The relationship between competence and performance: implications for assessing practice performance

Size: px
Start display at page:

Download "The relationship between competence and performance: implications for assessing practice performance"

Transcription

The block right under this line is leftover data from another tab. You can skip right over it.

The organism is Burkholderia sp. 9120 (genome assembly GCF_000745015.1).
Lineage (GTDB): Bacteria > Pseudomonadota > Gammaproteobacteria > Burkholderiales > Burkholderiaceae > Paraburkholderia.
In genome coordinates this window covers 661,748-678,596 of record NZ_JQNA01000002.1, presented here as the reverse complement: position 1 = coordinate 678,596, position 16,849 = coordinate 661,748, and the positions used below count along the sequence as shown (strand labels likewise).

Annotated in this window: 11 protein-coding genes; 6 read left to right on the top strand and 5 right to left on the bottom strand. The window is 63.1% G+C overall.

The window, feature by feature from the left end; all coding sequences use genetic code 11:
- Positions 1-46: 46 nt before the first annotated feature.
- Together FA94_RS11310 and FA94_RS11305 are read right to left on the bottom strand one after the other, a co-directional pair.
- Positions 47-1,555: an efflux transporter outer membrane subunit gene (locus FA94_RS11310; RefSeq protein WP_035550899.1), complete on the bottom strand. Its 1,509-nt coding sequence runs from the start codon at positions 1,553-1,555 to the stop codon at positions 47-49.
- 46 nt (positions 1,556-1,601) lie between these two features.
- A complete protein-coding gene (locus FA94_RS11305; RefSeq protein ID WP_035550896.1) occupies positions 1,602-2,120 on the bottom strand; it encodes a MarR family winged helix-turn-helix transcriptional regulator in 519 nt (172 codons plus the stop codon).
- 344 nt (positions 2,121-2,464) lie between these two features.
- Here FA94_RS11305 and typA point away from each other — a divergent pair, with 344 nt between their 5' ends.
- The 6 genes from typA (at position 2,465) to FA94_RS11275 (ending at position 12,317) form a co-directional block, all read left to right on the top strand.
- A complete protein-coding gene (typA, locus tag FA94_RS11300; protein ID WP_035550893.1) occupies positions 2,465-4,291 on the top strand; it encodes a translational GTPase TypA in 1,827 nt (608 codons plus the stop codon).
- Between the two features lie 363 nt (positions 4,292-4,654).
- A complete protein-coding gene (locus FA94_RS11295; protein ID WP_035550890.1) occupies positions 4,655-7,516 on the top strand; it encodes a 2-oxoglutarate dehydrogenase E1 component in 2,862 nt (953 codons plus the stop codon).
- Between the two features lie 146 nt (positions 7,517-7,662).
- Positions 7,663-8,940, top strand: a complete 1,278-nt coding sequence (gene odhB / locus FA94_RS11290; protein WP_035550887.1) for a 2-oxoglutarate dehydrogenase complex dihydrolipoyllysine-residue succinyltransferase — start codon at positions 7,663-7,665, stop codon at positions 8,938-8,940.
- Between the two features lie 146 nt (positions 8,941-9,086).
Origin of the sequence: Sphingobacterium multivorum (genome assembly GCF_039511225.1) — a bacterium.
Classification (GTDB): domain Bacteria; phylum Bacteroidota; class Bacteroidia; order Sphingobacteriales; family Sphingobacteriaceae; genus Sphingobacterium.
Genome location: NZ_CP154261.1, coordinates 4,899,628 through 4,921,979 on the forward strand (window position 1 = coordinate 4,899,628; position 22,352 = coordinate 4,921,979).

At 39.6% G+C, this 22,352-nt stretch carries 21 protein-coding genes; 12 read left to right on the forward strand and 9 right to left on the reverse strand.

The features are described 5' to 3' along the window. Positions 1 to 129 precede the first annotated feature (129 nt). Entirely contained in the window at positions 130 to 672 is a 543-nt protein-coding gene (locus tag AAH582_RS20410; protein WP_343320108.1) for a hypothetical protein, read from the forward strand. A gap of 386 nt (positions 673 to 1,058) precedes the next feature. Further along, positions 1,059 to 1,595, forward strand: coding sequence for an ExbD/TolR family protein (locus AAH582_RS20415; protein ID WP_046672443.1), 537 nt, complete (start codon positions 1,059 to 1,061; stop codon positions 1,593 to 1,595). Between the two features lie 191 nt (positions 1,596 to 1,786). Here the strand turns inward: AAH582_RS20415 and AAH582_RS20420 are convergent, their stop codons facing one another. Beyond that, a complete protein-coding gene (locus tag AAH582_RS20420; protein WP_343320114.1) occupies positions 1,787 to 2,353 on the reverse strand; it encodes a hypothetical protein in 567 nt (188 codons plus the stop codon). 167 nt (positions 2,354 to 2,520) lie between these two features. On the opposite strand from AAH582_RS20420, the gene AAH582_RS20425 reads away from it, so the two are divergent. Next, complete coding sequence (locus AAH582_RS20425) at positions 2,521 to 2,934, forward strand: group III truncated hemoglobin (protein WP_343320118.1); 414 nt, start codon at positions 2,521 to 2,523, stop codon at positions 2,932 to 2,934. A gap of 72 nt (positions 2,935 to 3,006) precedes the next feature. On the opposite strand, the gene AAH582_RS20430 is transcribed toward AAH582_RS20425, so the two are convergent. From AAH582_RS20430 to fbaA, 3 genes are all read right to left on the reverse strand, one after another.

1 Papers from the 10 th Cambridge Conference The relationship between competence and performance: implications for assessing practice performance J-J Rethans, 1 J J Norcini, 2 M Barón-Maldonado, 3 D Blackmore, 4 B C Jolly, 5 T LaDuca, 6 S Lew, 7 G G Page 8 & L H Southgate 9 Objective This paper aims to describe current views of the relationship between competence and performance and to delineate some of the implications of the distinctions between the two areas for the purpose of assessing doctors in practice. Methods During a 2-day closed session, the authors, using their wide experiences in this domain, defined the problem and the context, discussed the content and set up a new model. This was developed further by correspondence over a 6-month period. Results Competency-based assessments were defined as measures of what doctors do in testing situations, while performance-based assessments were defined as measures of what doctors do in practice. The distinction between competency-based and performance-based methods leads to a three-stage model for assessing doctors in practice. The first component of the model proposed is a screening test that would identify doctors at risk. Practitioners who pass the screen would move on to a continuous quality improvement process aimed at raising the general level of performance. Practitioners deemed to be at risk would undergo a more detailed assessment process focused on rigorous testing, with poor performers targeted for remediation or removal from practice. Conclusion We propose a new model, designated the Cambridge Model, which extends and refines Miller s pyramid. It inverts his pyramid, focuses exclusively on the top two tiers, and identifies performance as a product of competence, the influences of the individual (e.g. health, relationships), and the influences of the system (e.g. facilities, practice time). The model provides a basis for understanding and designing assessments of practice performance. Keywords clinical competence *standards; physicians, family *standards; education, medical, continuing *standards; quality of health care standards. Medical Education 2002;36: Introduction Most medical students start their careers as qualified doctors after successfully completing the final high stakes examinations. Traditionally, doctors have been 1 Skillslab, Maastricht University, The Netherlands, 2 Psychometrics and Research, American Board of Internal Medicine, Philadelphia, Pennsylvania, USA, 3 Faculty of Medicine, University of Alcalá, Madrid, Spain, 4 Evaluation Bureau, Medical Council of Canada, Ottawa, Canada, 5 Centre for Medical and Health Sciences Education, Monash University, Victoria, Australia, 6 National Board of Medical Examiners, Philadelphia, Pennsylvania, USA, 7 Royal Australian College of General Practitioners, Melbourne, Australia, 8 Faculty of Medicine, Division of Educational Support and Development, College of Health Disciplines, University of British Columbia, Vancouver, Canada, 9 Centre for Health Informatics and Multi- Professional Education, Medical School, University College London, UK Correspondence: Jan-Joost Rethans, MD PhD, Skillslab, Maastricht University, PO Box 616, 6200 MD Maastricht, The Netherlands. Tel.: 00 31Æ43Æ388Æ1790; Fax: 00 31Æ43Æ ; sk.unimaas.nl regarded as competent enough to start working with patients immediately. Furthermore, it has been assumed that they would remain competent throughout their professional careers by taking postgraduate courses and that this, together with working in actual practice, would provide sufficient opportunities and evidence to ensure that they remained fit to practise. However, there are or at least two reasons why this view does not reflect the reality for medical practitioners today. Firstly, several studies have shown that there are differences between what doctors can do in controlled high stakes situations and what they really do in actual practice. 1 5 Moreover, the relationship between demonstrating competency in examinations and behaviour in actual practice appears at the least to be problematic. Studies have shown both high and moderate as well as very low () 0Æ04) correlations between results of doctors performing examinations during tests and in actual practice. 1 5 One of the problems with these 901